Exciting times! Via various sources, including the intrepid Wild Hunt, I have been made aware of a new book being published by one of my most influential mentors and heroes. “The Red Book” by Carl Gustav Jung, is the magnum opus of one of the greatest minds of the 20th century. The Red Book is a richly illustrated and deeply personal text that chronicles the individual journey of Jung into the depths of his own psyche and the Underworld itself. I have been a fan of Jung ever since I was introduced to him during my college years by Colin Smith, a counselor of some local renown in Durango. Jung’s emphasis on dreams, mythology, vision, and spirituality resonated with me on a deep personal level that has helped to shape my own worldview down to the present day.
Being dubbed, “the Holy Grail of the Unconscious”, “The Red Book” has been in the stewardship of Jung’s family for close to a hundred years. Since the text is such a personal account of Jung’s inner life, the Jung family has resisted all attempts at publishing the book for years. After, however, some bits and pieces of the book were found in other locals, the risk that the book would be quoted out of context has made the Jung family rethink it’s secrecy. I think to the benefit of all. I can, however, understand the Jung families reluctance to publish such a personal journey of one of their kin. It cannot have been an easy decision.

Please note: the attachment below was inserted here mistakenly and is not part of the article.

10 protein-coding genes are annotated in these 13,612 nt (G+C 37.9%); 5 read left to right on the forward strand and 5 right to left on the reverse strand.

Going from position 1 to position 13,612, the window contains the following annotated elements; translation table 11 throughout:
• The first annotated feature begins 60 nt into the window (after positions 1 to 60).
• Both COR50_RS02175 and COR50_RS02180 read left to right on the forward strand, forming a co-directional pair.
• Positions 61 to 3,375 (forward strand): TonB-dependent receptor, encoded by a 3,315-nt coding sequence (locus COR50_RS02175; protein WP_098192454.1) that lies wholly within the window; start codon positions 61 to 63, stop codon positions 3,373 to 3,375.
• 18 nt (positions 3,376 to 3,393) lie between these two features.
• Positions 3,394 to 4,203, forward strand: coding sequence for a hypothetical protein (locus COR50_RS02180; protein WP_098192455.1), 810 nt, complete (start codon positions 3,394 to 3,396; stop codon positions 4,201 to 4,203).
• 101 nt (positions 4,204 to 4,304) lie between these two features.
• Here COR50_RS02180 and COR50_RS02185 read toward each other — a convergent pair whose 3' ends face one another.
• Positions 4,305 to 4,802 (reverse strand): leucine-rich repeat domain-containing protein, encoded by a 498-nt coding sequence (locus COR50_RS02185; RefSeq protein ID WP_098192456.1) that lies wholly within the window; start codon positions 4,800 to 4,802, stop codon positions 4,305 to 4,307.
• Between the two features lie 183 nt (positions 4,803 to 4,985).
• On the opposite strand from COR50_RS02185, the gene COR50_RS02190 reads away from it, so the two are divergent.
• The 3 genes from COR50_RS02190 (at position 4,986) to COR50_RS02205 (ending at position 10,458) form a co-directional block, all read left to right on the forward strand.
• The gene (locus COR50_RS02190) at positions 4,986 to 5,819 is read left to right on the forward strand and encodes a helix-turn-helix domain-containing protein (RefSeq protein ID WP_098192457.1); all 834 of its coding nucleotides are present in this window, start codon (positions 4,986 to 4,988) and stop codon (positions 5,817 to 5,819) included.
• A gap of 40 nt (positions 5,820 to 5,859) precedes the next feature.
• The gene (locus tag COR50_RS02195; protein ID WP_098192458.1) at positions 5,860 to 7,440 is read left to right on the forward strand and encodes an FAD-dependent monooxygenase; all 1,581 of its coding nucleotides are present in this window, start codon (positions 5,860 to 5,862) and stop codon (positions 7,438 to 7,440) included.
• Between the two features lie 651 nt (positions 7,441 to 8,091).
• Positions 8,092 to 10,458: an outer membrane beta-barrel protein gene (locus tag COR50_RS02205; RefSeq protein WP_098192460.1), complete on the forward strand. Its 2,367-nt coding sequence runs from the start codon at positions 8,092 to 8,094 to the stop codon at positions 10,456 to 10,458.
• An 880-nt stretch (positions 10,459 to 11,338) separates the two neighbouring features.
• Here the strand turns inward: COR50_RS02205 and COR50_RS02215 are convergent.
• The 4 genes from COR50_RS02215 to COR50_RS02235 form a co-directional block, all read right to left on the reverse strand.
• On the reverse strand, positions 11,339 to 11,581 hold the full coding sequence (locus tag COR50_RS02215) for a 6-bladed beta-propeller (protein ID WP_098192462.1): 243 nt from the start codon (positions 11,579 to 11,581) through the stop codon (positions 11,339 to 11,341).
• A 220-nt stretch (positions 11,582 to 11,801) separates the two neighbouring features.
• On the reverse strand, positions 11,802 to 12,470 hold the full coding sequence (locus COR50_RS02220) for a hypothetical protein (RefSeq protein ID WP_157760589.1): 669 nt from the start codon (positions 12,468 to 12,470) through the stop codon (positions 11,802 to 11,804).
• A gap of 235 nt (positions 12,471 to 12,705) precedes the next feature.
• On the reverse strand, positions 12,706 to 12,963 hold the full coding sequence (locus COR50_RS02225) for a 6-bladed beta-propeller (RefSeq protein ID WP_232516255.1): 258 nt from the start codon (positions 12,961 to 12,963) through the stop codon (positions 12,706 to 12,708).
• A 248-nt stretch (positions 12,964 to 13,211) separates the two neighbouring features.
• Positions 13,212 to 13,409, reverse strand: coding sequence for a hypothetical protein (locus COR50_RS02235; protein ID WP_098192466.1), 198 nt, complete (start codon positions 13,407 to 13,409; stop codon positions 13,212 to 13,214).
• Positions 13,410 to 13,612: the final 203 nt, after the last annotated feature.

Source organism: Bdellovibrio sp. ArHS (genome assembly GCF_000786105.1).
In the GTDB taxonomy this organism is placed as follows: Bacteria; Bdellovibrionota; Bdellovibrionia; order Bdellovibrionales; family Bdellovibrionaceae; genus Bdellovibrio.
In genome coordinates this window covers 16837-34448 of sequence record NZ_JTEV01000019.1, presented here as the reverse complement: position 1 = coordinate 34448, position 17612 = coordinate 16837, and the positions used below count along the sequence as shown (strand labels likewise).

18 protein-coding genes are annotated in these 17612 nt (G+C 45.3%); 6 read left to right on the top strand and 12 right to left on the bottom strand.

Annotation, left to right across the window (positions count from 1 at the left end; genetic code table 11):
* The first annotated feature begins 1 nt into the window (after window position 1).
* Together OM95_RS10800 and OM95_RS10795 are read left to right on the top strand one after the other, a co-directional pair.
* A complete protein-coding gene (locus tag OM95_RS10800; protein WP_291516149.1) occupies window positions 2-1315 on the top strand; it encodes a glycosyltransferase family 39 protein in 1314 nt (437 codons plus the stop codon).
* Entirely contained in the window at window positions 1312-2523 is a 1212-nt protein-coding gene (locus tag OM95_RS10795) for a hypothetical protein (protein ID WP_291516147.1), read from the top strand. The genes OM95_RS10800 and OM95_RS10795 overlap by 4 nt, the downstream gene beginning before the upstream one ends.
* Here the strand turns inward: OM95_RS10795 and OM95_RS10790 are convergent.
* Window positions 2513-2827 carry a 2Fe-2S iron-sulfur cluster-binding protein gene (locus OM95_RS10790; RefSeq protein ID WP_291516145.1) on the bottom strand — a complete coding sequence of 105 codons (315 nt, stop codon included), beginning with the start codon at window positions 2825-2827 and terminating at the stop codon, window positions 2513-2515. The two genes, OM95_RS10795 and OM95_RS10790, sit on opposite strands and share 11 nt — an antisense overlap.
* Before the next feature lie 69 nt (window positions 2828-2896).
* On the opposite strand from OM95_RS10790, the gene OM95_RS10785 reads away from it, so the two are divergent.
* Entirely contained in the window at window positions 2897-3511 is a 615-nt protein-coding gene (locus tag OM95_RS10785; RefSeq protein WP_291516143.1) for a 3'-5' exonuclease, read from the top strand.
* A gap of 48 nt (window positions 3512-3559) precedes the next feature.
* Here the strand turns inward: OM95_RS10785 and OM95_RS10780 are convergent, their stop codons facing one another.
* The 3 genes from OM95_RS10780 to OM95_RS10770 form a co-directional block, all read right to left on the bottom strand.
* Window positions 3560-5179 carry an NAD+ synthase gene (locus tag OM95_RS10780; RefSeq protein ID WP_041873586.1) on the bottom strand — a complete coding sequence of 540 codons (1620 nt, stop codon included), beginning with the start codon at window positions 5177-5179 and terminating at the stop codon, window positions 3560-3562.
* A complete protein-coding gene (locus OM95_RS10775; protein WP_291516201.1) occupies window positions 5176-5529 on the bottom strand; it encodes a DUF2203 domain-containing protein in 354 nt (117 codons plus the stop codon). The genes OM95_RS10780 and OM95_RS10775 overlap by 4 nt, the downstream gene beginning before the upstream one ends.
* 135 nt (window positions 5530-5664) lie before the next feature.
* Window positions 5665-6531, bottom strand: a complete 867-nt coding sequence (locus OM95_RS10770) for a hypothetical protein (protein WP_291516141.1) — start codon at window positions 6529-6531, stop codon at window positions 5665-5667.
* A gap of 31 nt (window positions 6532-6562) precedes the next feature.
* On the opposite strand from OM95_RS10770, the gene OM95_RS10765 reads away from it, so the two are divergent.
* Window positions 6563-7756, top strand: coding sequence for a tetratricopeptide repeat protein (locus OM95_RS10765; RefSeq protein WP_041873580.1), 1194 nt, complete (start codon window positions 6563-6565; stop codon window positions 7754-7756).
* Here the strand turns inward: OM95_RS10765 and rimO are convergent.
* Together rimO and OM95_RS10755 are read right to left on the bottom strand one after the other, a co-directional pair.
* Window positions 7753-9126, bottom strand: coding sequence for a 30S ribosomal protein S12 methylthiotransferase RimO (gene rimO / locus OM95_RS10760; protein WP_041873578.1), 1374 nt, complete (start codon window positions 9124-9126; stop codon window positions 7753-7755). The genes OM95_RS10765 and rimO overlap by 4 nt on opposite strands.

The saga of the books origin and it’s history to publication reads almost like a Dan Brown novel. An excellent account of it has been written up in the New York Times, a very worthwhile read. I think this book has real potential for changing human consciousness, and can’t wait to immerse myself in it. One of the quotes by Jung himself that may shed some light on how he viewed this book really struck home:
“I should advise you to put it all down as beautifully as you can — in some beautifully bound book,” Jung instructed. “It will seem as if you were making the visions banal — but then you need to do that — then you are freed from the power of them. . . . Then when these things are in some precious book you can go to the book & turn over the pages & for you it will be your church — your cathedral — the silent places of your spirit where you will find renewal. If anyone tells you that it is morbid or neurotic and you listen to them — then you will lose your soul — for in that book is your soul.”
The Red Book sounds like it literally is one mans account of his own soul. I am immensely grateful to Jung for leaving this account behind. As a recent student of Faery Seership, I was struck by the fact that this chronicles a seven year descent into the Underworld/Innerworld. The seven year initiation period is a frequent motif in stories about seers and I was amazed to see it pop up with Jung as well.
I have a feeling that this book was meant to come out now, and I am interested to see how or if the psychological community embraces it. I am also interested to see what effect it has on paganism, and the occult in the years to come.